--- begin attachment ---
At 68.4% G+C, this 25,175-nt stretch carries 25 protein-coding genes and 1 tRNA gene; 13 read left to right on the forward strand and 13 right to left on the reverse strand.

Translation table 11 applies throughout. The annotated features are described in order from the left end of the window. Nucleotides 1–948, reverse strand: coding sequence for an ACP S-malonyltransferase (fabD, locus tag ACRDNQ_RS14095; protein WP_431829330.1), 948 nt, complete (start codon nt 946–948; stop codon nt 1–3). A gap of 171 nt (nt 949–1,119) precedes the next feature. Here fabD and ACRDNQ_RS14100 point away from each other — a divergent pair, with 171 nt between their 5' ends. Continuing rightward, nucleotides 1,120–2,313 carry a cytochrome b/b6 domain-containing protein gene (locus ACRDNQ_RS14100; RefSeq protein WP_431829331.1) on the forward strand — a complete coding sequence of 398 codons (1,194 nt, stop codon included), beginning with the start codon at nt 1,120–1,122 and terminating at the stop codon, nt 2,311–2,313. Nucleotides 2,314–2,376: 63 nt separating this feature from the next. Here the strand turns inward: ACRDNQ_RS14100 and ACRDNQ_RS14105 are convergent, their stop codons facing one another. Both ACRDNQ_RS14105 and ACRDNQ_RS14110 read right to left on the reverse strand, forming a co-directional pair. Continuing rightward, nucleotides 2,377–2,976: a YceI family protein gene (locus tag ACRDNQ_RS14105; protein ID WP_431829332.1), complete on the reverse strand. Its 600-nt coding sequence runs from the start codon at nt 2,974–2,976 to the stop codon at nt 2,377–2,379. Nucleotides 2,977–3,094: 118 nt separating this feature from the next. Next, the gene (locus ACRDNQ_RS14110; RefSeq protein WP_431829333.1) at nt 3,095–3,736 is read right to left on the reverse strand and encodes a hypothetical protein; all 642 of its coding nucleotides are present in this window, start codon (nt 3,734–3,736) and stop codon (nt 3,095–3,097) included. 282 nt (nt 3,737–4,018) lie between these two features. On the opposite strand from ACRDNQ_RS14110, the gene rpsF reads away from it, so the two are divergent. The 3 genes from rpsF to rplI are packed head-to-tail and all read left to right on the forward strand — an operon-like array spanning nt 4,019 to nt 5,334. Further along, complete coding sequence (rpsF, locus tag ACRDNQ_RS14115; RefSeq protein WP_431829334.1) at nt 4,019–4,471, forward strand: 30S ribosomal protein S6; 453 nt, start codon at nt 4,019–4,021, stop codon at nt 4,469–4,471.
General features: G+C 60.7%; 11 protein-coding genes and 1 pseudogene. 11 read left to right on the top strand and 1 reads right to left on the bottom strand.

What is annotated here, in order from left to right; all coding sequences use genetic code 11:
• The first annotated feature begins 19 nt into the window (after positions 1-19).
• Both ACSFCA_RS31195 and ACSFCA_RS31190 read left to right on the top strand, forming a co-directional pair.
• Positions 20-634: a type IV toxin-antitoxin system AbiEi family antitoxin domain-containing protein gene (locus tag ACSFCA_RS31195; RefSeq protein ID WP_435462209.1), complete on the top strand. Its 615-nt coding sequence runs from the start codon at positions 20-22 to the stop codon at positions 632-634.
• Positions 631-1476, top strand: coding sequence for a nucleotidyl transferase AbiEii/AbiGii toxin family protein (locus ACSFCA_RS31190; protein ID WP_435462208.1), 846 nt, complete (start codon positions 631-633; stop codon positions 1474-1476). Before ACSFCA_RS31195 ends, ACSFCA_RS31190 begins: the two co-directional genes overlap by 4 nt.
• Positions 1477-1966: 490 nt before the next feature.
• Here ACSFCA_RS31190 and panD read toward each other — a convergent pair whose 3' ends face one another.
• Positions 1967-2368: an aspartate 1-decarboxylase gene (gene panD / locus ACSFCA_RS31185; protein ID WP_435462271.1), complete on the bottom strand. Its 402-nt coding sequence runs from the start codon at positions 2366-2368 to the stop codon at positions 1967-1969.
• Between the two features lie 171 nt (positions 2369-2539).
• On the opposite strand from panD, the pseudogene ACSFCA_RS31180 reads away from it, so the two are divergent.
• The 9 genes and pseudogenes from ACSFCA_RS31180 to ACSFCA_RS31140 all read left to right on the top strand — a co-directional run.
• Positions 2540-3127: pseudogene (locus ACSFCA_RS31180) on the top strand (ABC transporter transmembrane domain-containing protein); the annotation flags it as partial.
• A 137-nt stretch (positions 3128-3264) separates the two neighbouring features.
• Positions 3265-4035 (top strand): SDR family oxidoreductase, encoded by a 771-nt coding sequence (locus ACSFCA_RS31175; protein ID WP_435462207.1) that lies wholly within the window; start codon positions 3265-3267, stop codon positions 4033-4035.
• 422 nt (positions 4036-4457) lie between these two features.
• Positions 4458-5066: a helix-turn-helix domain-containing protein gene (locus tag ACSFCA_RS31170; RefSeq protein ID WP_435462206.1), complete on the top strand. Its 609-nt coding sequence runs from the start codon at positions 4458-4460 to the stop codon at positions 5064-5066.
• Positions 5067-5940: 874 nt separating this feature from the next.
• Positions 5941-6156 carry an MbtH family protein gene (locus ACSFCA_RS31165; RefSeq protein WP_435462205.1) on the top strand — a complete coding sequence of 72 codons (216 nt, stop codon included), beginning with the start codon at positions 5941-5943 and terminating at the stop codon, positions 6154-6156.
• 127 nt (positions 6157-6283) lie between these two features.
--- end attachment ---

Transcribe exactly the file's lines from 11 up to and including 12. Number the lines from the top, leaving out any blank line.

• Positions 1967-2368: an aspartate 1-decarboxylase gene (gene panD / locus ACSFCA_RS31185; protein ID WP_435462271.1), complete on the bottom strand. Its 402-nt coding sequence runs from the start codon at positions 2366-2368 to the stop codon at positions 1967-1969.
• Between the two features lie 171 nt (positions 2369-2539).